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Jun 5, 2020

Chronic stress? Limiting inflammatory signaling to specific brain circuits

Posted by in categories: biotech/medical, genetics, neuroscience

Chronic stress has long been associated with the pathogenesis of psychological disorders such as depression and anxiety. Recent studies have found chronic stress can cause neuroinflammation: activation of the resident immune cells in the brain, microglia, to produce inflammatory cytokines. Numerous studies have implicated the inflammatory cytokine, interleukin-1 (IL-1), a master regulator of immune cell recruitment and activity in the brain, as the key mediator of psychopathology. However, how IL-1 disrupts neural circuits to cause behavioral and emotional problems seen in psychological disorders has not been determined.

The research team previously detailed how psychosocial stress results in peripheral immune activation, increased levels of circulating monocytes, and robust neuroimmunological responses in the brain. These responses include increases in IL-1 and other inflammatory cytokines, activation of brain glial cells and movements of peripheral immune cells to the brain, along with enhanced activity of specific neuronal pathways. The work makes it clear that inflammatory-related effects of stress are not just global effects, but are associated with increased IL-1 signaling within specific brain circuits.


The study shows for the first time that neuronal IL-1Rs in the hippocampus, a brain structure connected to learning and memory, is necessary and sufficient to mediate some of the behavioral deficits caused by chronic stress, pointing to a critical neuroimmune mechanism for the etiology of these types of disorders. Findings from the study augment the understanding of IL-1R signaling in physiological and behavioral responses to stress and also suggest that it may be possible to develop better medications to treat the consequences of chronic stress by limiting inflammatory signaling not just generally, which may not be beneficial in the long run, but to specific brain circuits.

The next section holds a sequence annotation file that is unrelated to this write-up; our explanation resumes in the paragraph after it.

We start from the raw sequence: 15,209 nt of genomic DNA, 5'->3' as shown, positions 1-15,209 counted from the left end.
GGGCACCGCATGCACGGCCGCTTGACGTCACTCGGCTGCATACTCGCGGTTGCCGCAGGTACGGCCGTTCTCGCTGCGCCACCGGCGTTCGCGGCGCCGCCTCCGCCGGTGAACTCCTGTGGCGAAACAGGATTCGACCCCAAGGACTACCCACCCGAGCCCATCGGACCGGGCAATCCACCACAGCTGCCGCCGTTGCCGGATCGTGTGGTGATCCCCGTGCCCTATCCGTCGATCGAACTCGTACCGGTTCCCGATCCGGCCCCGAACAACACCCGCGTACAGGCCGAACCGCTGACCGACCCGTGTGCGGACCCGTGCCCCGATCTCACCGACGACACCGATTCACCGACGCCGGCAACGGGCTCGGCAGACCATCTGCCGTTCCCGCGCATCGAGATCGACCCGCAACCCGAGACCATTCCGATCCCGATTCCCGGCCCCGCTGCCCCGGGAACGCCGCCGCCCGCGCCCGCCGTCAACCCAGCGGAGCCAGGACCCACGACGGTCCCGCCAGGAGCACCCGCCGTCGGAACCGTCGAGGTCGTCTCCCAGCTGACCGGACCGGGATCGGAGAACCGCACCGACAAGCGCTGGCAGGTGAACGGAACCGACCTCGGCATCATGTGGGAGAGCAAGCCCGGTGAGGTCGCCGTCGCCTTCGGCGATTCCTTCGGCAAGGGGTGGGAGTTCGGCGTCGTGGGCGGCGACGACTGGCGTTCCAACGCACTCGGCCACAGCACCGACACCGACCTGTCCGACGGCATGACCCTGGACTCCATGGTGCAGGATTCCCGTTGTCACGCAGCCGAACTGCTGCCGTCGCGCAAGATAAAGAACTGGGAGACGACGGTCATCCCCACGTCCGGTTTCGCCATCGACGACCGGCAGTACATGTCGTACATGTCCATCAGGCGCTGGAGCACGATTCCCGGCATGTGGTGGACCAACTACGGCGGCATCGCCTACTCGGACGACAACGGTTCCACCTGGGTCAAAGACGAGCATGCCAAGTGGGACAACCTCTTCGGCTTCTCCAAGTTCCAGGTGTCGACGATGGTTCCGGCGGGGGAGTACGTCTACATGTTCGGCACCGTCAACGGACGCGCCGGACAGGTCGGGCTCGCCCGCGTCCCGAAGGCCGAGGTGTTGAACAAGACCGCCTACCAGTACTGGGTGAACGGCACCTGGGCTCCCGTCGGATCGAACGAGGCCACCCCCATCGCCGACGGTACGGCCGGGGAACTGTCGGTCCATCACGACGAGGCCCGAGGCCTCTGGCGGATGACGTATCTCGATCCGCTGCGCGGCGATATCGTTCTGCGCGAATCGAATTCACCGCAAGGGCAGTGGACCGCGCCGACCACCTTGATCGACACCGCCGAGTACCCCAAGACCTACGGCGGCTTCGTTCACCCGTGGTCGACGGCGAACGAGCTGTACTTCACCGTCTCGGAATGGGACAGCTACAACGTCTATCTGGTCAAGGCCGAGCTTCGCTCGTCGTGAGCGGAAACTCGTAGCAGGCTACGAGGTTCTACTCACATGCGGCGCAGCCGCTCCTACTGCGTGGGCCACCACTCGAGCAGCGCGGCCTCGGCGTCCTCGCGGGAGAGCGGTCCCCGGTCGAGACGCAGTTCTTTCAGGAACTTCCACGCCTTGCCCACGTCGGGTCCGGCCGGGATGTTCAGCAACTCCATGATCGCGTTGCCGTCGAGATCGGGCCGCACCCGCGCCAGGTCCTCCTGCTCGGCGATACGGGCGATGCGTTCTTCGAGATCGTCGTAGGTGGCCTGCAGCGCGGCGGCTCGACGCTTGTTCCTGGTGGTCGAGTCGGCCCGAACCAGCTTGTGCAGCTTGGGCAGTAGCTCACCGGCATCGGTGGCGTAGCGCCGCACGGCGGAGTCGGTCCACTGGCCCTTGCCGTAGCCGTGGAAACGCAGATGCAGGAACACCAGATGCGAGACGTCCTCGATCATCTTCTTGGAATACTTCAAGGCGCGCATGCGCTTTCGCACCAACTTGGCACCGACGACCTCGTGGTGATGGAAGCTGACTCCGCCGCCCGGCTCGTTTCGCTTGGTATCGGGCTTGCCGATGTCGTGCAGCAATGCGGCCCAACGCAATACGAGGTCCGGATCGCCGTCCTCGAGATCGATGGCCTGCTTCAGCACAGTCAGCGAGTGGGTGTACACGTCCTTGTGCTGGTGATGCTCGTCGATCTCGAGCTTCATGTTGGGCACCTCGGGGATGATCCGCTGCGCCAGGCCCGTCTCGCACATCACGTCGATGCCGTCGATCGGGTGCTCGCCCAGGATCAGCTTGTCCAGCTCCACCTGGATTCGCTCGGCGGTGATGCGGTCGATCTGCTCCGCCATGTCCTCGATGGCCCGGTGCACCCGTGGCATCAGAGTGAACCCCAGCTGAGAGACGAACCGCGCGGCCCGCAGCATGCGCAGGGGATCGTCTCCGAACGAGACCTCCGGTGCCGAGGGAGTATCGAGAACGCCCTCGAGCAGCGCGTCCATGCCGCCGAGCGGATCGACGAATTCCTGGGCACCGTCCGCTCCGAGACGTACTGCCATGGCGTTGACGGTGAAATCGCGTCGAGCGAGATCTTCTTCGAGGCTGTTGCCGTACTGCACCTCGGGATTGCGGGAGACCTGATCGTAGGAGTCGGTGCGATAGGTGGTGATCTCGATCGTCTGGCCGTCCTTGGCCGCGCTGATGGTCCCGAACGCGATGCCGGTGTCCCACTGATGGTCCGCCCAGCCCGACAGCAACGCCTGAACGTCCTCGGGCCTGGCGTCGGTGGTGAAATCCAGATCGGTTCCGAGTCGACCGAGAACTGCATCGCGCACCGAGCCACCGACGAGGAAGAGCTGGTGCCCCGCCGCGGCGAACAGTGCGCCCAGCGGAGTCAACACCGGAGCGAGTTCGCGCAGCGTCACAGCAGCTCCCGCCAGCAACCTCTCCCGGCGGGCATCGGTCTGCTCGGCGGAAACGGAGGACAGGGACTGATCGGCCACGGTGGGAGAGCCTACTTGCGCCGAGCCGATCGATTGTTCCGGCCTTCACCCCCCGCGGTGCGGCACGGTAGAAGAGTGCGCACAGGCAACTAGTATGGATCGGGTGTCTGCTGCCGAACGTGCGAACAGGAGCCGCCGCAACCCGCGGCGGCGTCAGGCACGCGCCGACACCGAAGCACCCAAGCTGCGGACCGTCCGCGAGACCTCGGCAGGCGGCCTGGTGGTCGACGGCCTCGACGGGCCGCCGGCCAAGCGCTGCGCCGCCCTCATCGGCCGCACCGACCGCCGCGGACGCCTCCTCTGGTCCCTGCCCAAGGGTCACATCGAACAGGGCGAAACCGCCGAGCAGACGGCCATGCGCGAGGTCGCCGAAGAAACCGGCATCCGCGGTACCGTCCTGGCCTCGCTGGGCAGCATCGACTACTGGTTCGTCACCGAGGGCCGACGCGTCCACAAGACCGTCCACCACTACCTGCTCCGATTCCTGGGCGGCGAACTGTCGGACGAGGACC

“We created and validated a unique genetic mouse model to restrict IL-1R1 expression to different cell types to visualize and control IL-1Rs,” said Ning Quan, Ph.D., lead author, a professor of biomedical science in FAU’s Schmidt College of Medicine, and a member of the FAU Brain Institute (I-BRAIN). “We demonstrated that chronic social stress caused the mice to show social withdrawal and working memory deficits. These changes could be prevented if the neuronal IL-1R1 was deleted and restored if IL-1R1 was only allowed to be expressed on hippocampal neurons.”

For the study, researchers wanted to determine the degree to which IL-1 acts directly on hippocampal neurons to influence cognitive and mood changes with stress. To define the IL-1R-mediated neuronal response, they used novel and comprehensive IL-1R transgenic/reporter lines in which one can selectively delete IL-1R or restore IL-1R on specific cell types, including glutamatergic neurons. They also used modified viruses to manipulate hippocampal neurons and investigate the role of IL-1R in eliciting behavioral responses to stress. Their data show that social defeat-induced IL-1R signaling in hippocampal neurons perpetuated inflammation and promoted deficits in social interaction and working memory.

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